• Revue(s) Corporate Reputation Review, 19 (1), 9-21.
    • Ioannis Theodorakis
    • Article classé
    • Création & Innovation
    • 2015

    Rhetorical maneuvers in a controversial tide: Assessing the boundaries of advertising rhetoric’s effectiveness


    Despite strong evidence on the effectiveness of advertising rhetoric, the extant literature has not theorized or empirically assessed conditions under which this effectiveness may be nullified. The present research argues that the application of rhetoric in advertisements grounded in controversial topics such as violence and eroticism may be ineffective. Results from two studies suggest that the application of a widespread rhetorical figure such as resonance within controversial ad settings cannot attenuate consumers’ negative responses and under certain conditions may even worsen them. Implications for advertising theory and practice, along with study limitations and future research avenues, are presented.

    • Co-auteur(s) KORITOS C., STATHAKOPOULOS V.
    • Revue(s) Journal of Advertising, 44 (1), 14-24.
    • Classement(s) FNEGE 2, CNRS 3
    • Ioannis Theodorakis
    • Article classé
    • Création & Innovation
    • 2008

    Visual and verbal rhetoric in advertising: The case of ‘resonance’


    There has been a growing stream of research focusing on the application of rhetorical figures in advertising. Resonance, a rhetorical figure based on a visual–verbal interaction, is the issue of interest in the present paper. Specifically, we conducted two experiments in order to explore consumers’ responses towards resonance as well as test its limits in terms of visual–verbal incongruity. According to our results, resonance influences consumers in a positive manner. However, care should be taken with regard to the extent of applied incongruity between the visual and verbal elements on which resonance is grounded. A higher degree of incongruity is most likely to generate negative results.

    • Co-auteur(s) STATHAKOPOULOS V.
    • Revue(s) International Journal of Advertising, 27 (4), 629-658.
    • Classement(s) FNEGE 3, CNRS 3

Ses engagements

Assistant Professor – Researcher in Marketing at INSEEC School of Business and Economics (2014 - today)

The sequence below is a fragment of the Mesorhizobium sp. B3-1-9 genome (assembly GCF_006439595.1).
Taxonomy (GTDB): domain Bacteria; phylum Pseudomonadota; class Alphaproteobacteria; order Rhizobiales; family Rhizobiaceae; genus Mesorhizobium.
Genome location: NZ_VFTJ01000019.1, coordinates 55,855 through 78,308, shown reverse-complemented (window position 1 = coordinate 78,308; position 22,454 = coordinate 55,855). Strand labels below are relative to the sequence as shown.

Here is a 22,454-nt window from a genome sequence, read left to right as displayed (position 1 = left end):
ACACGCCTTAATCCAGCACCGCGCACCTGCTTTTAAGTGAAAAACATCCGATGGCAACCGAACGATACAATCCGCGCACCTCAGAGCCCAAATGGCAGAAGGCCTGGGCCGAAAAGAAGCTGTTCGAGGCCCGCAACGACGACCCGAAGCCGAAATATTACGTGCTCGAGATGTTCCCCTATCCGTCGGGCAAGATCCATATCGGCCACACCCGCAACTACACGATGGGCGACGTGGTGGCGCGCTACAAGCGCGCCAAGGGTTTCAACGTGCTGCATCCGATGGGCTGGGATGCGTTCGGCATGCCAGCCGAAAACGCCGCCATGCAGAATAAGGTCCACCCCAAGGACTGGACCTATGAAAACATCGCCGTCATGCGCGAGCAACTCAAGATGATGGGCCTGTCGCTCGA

Conducting research principally focused on advertising and consumer psychological phenomena.

Teaching Courses on consumer behavior; intercultural marketing, and consumer psychology; sensory marketing; brand management; and research methodology.

In charge of core administrative tasks including coordinating a major titled international business management (IBM), as well as two minors titled strategic marketing (SM) and digital marketing (MD) correspondingly. Given such charges signifies being in charge of a series of syllabi formulation and evaluation as well as coordinating more than 15 professors.

Additional pedagogic tasks include being in charge of specialized academic seminars (e.g., concentrated on marketing, communication, and psychology relevant topics) as well as supervising a series of master theses.


Postdoctoral Researcher at the Athens University of Economics and Business (2012 - 2014)

Conducting research focused on advertising and consumer psychological phenomena.

The main scientific project centered on the impact of applying metaphorical erotic advertisements for promoting consumer products and social services based upon relevant individual difference variables. As such this research investigated the combinatory effects of using verbal-pictorial instances of metaphor and advertising eroticism on consumers’ attitudes and behaviors. Moreover, such effects were examined by considering relevant cognitive as well as erotic-driven psychographic traits such as personal need to structure and sex guilt.

Lecturer in Marketing at Business College of Athens (2012 - 2014)

Teaching Courses on advertising and integrated marketing communications.

Additional pedagogic tasks included being in charge of specialized academic seminars (e.g., concentrated on marketing, communication, and psychology relevant topics) as well as supervising master theses.